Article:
ASBM believes that the CMS guidance increases uncertainty for the future of the emerging biosimilars market. Biosimilars play an important role in bringing lower-cost therapies to patients and have provided $21 billion in savings over the last six years. While Congress enacted a ‘Special Rule’ enabling certain biosimilar manufacturers to request a delay in the selection and price setting for certain reference biological products, the timelines and criteria imposed to obtain this ‘pause’ may offer insufficient predictability for biologic and biosimilar manufacturers in the marketplace.

CMS’ guidance states that the biosimilar delay will not be available when patent litigation between the biosimilar and reference product manufacturers is ongoing, even if there is a high likelihood that a biosimilar will be approved and marketed under the required timeframes. For example, there may be a settlement for certain dosage forms or strengths, or a biosimilar may elect to market at risk.  Nevertheless, CMS would find active litigation ‘determinative’ that a delay should not be granted.

The MFP initial guidance also does not adequately describe how CMS will protect continued R&D of medicines that help reduce barriers to care for medically underserved communities or meaningfully engage those communities in its decision-making.

ASBM believes that CMS’ determination of price for selected drugs may disincentivize innovation in areas that help improve equitable access to care, including for small molecule medicines. A 30-day window to submit data on a selected drug (including whether it meets an unmet need) may not be sufficient to obtain the perspectives of underserved communities with fewer resources. Consequently, this would lead to the inclusion of skewed evidence that does not reflect inputs from diverse and underrepresented groups, such as value assessments conducted by the Institute for Clinical and Economic Review.

  • Implications for Patient Access

While the Part D redesign will help patients by establishing a cap on out-of-pocket spending, government price setting under the IRA could significantly impact patients’ access to medicines in Medicare Part D. Specifically, price setting for one selected drug could impact other therapeutic competitors in the same class of medicines. In some cases, Part D plans could force patients to switch from medicines that they have been stable on for months or years.  Numerous studies have found that switching stable patients to a new medicine for non-clinical reasons leads to increased side effects and non-adherence and is often associated with negative health outcomes.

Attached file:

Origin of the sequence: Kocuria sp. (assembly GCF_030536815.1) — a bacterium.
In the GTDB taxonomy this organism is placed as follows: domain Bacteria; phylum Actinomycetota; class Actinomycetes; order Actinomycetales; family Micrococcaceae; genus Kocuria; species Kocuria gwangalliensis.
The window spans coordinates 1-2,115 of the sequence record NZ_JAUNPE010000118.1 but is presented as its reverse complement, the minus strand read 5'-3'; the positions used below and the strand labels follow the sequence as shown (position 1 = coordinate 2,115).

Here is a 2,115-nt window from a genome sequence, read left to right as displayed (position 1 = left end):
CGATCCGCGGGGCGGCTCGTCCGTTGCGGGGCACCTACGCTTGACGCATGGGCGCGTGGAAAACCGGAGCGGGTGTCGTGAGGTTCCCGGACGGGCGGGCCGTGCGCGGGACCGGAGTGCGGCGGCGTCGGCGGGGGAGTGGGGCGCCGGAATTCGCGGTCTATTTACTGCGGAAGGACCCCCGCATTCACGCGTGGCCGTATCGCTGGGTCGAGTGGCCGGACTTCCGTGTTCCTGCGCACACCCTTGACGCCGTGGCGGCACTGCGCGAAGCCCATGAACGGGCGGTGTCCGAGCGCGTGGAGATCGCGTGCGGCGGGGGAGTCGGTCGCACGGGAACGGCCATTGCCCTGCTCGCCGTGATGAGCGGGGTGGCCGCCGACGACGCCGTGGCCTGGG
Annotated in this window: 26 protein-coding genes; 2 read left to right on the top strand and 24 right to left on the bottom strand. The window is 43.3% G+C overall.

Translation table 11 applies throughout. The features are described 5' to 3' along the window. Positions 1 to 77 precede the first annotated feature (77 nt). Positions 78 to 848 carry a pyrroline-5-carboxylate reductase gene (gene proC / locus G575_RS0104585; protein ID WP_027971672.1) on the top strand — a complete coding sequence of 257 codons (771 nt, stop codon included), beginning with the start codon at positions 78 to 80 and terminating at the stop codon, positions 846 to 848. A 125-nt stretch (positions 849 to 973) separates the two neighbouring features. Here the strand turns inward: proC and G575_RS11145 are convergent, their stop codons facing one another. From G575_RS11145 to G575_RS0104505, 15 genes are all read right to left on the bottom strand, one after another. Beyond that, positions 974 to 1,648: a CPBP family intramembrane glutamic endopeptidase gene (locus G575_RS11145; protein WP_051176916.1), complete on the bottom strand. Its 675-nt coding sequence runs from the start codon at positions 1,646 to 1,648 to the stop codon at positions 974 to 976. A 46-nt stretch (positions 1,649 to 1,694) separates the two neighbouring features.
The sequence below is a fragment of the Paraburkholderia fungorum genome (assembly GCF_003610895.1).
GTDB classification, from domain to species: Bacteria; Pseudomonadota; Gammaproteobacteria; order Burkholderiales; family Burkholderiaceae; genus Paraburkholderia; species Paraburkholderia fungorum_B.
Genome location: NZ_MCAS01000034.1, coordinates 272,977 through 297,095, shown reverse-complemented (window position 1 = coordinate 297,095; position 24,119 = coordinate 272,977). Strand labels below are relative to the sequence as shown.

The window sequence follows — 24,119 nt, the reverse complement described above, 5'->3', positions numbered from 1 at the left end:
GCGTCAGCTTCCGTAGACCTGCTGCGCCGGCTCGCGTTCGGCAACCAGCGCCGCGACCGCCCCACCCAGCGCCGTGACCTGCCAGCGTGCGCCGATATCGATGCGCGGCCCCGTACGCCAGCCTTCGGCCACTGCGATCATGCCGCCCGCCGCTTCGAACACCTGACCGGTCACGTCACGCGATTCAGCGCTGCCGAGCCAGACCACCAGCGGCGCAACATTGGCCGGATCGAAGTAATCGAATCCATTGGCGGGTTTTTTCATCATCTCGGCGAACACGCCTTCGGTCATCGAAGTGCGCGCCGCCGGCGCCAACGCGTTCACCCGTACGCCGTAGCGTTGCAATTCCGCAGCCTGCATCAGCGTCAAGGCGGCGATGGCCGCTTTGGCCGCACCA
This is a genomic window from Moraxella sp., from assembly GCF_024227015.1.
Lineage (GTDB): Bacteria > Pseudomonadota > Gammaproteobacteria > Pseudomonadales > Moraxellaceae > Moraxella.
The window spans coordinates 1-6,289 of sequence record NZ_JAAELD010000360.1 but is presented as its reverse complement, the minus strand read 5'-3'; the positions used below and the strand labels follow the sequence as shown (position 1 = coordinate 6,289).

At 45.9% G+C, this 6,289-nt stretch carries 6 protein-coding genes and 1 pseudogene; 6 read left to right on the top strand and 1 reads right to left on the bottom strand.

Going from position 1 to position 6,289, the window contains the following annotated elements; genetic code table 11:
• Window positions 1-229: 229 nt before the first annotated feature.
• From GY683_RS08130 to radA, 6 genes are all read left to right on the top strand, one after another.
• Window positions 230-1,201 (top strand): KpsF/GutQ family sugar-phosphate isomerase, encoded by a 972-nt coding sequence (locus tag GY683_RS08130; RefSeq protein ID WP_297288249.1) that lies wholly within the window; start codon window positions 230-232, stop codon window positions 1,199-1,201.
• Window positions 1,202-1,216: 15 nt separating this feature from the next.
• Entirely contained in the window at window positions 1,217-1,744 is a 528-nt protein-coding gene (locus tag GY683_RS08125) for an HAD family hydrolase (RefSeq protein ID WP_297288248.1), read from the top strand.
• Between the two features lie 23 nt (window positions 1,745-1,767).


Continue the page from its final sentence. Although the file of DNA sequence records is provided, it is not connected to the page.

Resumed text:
ASBM fears that the downstream effects of broad government price setting will ultimately reduce consumers’ choice of plans and formularies in Part D—aspects considered to be hallmarks of the program. As more medicines are subject to MFP over time, the factors that differentiate plans from one another will likely decrease, leading to fewer choices for patients.

In summary, ASBM advocates for policies that ensure the affordability and accessibility of medications and actively promote the paramount importance of patient safety. We believe that government policies that impact patient safety and access to medicines should be transparent, value the input of stakeholders, and incentivize innovation.

ASBM thanks you for the opportunity to provide comments.


Michael S. Reilly, Esq.
Executive Director
Alliance for Safe Biologic Medicines

ASBM Steering Committee Members:

Alliance for Patient Access

American Academy of Dermatology

American Autoimmune Related Diseases Association

Association of Clinical Research Organizations

Colon Cancer Alliance

Global Colon Cancer Association

Global Healthy Living Foundation

Health HIV

International Cancer Advocacy Network

Kidney Cancer Association

Lupus and Allied Diseases Association, Inc.

National Hispanic Medical Association

National Psoriasis Foundation


* https://www.hlc.org/post/medicare-part-d-the-successes-and-the-challenges/

[1] “Europe negotiates a poor vaccine rollout”; Forbes, April 2021

2 IQVIA Analytics, FDA, EMA, PMDA, and TGA data. New active substances approved by at least one of these regulatory agencies and first launched in any country from January 1, 2011 to December 31, 2019; June 2020.

3Democrat plan on drug costs will stifle innovation”, San Antonio Express-News, May 12, 2021

4 IQVIA Analytics, FDA, EMA, PMDA, TGA, &w3 Health Canada data, April 2021.

5 2022 Biosimilar Trends Report, Amgen